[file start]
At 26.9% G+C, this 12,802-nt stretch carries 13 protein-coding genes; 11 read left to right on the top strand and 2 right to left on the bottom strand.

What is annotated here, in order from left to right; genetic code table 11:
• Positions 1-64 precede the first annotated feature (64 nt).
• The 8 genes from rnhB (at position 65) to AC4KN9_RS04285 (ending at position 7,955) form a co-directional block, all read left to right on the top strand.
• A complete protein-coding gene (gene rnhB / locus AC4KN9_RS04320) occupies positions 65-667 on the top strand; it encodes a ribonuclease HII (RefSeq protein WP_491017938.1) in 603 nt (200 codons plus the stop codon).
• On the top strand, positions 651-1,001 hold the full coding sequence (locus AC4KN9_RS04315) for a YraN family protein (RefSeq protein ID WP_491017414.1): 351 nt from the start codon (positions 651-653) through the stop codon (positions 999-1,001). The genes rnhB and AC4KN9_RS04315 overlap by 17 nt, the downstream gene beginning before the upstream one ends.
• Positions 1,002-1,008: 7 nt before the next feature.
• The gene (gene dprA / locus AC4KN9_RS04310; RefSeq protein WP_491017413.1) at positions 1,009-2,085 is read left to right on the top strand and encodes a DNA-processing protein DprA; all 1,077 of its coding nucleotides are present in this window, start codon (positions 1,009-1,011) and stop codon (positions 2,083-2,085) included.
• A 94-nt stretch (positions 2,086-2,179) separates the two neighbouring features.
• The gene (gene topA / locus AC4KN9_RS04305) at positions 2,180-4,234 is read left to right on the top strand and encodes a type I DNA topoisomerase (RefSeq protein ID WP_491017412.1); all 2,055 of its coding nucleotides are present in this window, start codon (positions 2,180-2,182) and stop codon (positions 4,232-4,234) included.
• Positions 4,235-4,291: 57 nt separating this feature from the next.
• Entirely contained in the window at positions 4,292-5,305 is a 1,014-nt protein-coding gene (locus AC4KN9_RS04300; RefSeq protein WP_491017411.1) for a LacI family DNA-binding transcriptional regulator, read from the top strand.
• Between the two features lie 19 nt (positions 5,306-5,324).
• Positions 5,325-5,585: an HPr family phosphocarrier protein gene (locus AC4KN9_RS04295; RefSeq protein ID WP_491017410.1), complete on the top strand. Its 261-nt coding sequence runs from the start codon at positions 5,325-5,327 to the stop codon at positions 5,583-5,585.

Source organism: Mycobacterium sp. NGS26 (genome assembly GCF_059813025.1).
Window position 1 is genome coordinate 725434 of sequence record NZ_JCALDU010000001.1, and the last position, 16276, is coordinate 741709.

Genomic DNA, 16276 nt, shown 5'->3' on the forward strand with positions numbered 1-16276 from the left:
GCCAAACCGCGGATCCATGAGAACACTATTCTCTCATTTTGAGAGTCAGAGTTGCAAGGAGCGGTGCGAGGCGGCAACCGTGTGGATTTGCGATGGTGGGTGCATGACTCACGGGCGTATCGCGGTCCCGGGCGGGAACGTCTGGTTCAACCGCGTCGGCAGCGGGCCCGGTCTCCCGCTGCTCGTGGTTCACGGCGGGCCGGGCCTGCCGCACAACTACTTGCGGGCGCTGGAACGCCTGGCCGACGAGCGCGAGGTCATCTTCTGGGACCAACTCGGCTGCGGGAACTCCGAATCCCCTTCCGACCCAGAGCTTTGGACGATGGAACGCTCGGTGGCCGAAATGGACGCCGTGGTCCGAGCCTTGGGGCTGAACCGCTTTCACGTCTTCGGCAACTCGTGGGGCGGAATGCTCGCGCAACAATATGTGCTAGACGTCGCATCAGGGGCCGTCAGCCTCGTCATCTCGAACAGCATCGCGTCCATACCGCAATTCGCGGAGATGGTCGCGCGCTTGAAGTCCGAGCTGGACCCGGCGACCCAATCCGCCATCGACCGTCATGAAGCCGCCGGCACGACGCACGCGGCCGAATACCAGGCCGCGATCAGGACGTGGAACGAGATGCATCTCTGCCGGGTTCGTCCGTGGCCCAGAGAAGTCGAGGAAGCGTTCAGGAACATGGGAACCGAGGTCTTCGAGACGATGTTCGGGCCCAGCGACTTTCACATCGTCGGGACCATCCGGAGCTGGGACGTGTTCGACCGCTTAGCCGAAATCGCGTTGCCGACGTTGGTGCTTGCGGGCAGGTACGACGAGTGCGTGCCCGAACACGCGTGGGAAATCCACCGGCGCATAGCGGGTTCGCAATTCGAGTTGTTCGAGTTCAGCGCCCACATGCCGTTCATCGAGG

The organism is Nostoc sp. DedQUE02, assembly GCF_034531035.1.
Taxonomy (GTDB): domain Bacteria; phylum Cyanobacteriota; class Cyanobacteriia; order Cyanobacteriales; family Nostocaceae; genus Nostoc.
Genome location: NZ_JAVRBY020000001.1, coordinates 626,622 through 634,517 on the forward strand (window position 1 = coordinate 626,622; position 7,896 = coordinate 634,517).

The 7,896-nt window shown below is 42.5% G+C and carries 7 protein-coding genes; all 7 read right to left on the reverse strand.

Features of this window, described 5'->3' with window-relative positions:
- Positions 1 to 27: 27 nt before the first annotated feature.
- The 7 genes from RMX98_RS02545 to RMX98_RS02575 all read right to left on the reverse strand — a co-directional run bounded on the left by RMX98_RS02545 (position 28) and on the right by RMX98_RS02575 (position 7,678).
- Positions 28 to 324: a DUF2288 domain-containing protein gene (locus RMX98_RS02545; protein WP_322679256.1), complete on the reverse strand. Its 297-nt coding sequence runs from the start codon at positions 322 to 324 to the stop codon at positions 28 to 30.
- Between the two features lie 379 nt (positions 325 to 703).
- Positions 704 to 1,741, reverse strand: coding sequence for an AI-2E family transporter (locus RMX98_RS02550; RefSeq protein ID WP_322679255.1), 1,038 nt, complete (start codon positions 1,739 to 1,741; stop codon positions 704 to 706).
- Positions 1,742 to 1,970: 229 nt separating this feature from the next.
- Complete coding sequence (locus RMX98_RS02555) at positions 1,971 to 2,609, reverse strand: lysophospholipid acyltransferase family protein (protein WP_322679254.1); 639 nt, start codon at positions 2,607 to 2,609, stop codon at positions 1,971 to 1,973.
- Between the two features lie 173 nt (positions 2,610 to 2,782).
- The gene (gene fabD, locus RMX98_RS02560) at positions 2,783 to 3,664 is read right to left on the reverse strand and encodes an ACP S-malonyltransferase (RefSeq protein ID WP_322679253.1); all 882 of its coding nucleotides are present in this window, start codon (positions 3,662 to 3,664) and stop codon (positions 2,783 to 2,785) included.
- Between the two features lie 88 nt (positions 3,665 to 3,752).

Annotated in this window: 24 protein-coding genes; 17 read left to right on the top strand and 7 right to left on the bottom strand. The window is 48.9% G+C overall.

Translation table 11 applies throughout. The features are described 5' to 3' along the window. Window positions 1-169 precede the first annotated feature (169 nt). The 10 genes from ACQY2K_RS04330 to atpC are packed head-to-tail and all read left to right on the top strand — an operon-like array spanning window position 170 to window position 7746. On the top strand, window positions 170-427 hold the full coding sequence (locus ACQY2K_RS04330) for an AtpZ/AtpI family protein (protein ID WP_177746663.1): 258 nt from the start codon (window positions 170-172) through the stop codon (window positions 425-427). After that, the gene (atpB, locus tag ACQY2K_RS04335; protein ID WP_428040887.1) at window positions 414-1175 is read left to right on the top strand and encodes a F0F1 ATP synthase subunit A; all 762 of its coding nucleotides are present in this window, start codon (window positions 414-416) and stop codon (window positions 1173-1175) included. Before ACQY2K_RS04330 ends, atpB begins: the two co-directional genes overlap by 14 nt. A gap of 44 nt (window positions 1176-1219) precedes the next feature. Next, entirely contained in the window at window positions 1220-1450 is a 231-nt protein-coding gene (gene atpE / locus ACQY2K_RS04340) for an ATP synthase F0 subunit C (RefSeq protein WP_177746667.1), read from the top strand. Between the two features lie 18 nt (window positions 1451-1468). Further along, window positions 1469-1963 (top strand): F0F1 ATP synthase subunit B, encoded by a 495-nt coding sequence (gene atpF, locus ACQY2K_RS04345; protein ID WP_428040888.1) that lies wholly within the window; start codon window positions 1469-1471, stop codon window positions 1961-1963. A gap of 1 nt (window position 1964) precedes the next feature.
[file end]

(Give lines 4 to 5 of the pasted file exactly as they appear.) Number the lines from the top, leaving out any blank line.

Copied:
• The 8 genes from rnhB (at position 65) to AC4KN9_RS04285 (ending at position 7,955) form a co-directional block, all read left to right on the top strand.
• A complete protein-coding gene (gene rnhB / locus AC4KN9_RS04320) occupies positions 65-667 on the top strand; it encodes a ribonuclease HII (RefSeq protein WP_491017938.1) in 603 nt (200 codons plus the stop codon).